Interdictor goes CC.

 

From now on, all material released by Interdictor will be licensed according to CC BY, or
Creative Commons Attrtibution 4.0”.

Creative Commons Licence

This will cover everything released as well as upcoming releases.

 

This gives YOU the right to use Interdictor audio and material in any way you want,  both for commercial or non commercial purposes. Possible uses include listening to, downloading, sharing, uploading, printing, selling or renting. You could use our music in movies or commercials, or you could remix it and give or sell the remixes.

The only thing we want in return is to be attributed as the creators of the original content. You’ll find more information about the CC BY license here.

So why don’t we default to the good old “Copyright” spell and spend our efforts on finalising our upcoming release rather than bothering with licensing formalities?

The word “copyright” is a legal concept of information control and has roots stretching as far back as to the 15th century, where books almost exclusively were produced in monasteries. Besides keeping the prices well out of reach for most people, the catholic church could and did control which information that went into print.

When Gutenberg invented the printing press in year 1451, the Catholic church raged against the new technology and the liberation of information it represented. Heavy lobbying activities were directed toward European rulers. In France, a law was enacted, strongly prohibiting the use of printing presses and any violators would be executed. However, the law was circumvented by a large number of print shops just outside the French borders and illegal imports of printed matter.

Eventually, the use of the printing press spread and with it, knowledge and ideas. Furthermore, criticism against the ruling church spread through Europe which ignited the process that lead to the protestant reformation.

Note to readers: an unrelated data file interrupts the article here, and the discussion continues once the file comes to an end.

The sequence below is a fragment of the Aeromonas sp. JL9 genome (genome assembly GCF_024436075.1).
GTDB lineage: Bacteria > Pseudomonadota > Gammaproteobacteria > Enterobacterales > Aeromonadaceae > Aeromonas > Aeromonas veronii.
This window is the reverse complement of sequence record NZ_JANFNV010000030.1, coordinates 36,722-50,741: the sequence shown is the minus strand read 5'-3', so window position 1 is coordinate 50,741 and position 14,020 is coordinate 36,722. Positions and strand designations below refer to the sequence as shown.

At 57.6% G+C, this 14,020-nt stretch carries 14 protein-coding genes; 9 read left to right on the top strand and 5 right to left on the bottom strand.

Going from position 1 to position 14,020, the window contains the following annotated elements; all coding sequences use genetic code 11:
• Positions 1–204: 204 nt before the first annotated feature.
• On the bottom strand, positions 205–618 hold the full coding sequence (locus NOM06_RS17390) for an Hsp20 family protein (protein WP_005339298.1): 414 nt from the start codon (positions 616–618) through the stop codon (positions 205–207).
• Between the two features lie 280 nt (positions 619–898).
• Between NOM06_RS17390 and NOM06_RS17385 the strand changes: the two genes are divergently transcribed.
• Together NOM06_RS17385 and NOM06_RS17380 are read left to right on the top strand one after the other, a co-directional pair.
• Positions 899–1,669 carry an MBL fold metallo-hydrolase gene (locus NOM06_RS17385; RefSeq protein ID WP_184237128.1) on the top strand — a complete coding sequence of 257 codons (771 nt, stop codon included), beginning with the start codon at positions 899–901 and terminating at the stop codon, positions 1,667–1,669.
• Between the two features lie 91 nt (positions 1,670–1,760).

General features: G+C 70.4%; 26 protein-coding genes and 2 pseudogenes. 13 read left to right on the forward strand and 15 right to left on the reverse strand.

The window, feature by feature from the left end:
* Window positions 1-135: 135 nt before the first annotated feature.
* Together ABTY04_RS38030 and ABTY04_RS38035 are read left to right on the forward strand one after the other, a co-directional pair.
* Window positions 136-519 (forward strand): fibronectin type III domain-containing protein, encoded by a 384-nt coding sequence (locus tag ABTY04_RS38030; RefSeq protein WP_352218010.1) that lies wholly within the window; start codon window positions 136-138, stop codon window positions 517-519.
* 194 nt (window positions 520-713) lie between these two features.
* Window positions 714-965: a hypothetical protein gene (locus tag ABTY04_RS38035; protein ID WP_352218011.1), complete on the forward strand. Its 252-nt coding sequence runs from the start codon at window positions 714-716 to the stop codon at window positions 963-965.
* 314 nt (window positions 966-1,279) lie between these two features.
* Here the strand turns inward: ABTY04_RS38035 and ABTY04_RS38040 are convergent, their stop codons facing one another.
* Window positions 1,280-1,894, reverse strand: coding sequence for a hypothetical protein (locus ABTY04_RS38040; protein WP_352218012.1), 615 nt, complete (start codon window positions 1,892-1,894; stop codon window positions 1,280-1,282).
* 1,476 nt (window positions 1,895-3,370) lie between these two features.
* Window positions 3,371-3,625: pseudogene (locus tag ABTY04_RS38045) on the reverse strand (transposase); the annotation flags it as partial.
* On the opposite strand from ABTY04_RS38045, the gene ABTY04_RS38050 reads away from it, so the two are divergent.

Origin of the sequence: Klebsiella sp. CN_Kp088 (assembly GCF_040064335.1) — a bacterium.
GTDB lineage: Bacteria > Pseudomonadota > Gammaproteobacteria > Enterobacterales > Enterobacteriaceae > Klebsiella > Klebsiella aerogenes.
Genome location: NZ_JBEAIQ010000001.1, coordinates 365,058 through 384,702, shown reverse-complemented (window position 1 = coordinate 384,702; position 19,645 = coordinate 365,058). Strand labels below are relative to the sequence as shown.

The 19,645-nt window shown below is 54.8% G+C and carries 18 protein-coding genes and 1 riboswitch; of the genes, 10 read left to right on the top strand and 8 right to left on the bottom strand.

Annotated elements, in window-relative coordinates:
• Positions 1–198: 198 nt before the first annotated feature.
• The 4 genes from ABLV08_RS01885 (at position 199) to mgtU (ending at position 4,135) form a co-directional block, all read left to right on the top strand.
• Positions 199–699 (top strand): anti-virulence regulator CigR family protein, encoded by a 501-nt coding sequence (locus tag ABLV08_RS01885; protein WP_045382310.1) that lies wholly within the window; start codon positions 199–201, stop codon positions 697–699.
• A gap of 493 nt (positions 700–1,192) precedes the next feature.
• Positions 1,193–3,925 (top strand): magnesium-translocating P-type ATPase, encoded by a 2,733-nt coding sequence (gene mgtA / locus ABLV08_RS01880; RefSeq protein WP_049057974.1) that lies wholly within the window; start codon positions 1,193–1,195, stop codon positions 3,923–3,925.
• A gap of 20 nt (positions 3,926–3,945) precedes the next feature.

The phrase “copyright” was created in the mid 16th century in London where queen Mary I committed herself to reverting England to catholicism. Her eagerness to persecute protestants rewarded her with the nickname “Bloody Mary”. She shared the fear of the printing press with the Catholic church but she was also aware of the failed attempts to ban it, despite threats of severe punishments.

Instead, she worked out an agreement covering the London printers guild. They were only to print approved matter and in return they would be granted monopoly. They would be granted copyright.

The agreement proved to very profitable for both parties which made it a success. However, Mary I died just one year later and was succeeded by her sister who didn’t share her sisters catholic plans for England which remained a protestant country. However, the copyright lived on.

 

Fast forward to the 21st century:

The internet has changed the way we interact socially, spread ideas and share culture. The history repeats itself and when browsing through the history of the copyright concept, it is obvious that the peoples need to share and retrieve information will make them risk punishment if necessary, even if they might have to face the hardest possible punishment within the law.

As the major media producing corporations are watching their revenues decay, they are getting desperate. More and more aggressive countermeasures are being deployed. While the driving force behind the lobbyism of the media corporations is clearly commercial, this interest quite often coincides with state governments desire for control.

Today, the battle is not about file sharing, nor about what is illegal or not within the scope of electronically transmitted media. The battle and the consequences of its outcome is now about the foundational principles of the internet and what it will become in the future.

 

Will it be a non-governed, non-commercial global communication platform which ultimately could redefine the concept “democracy”?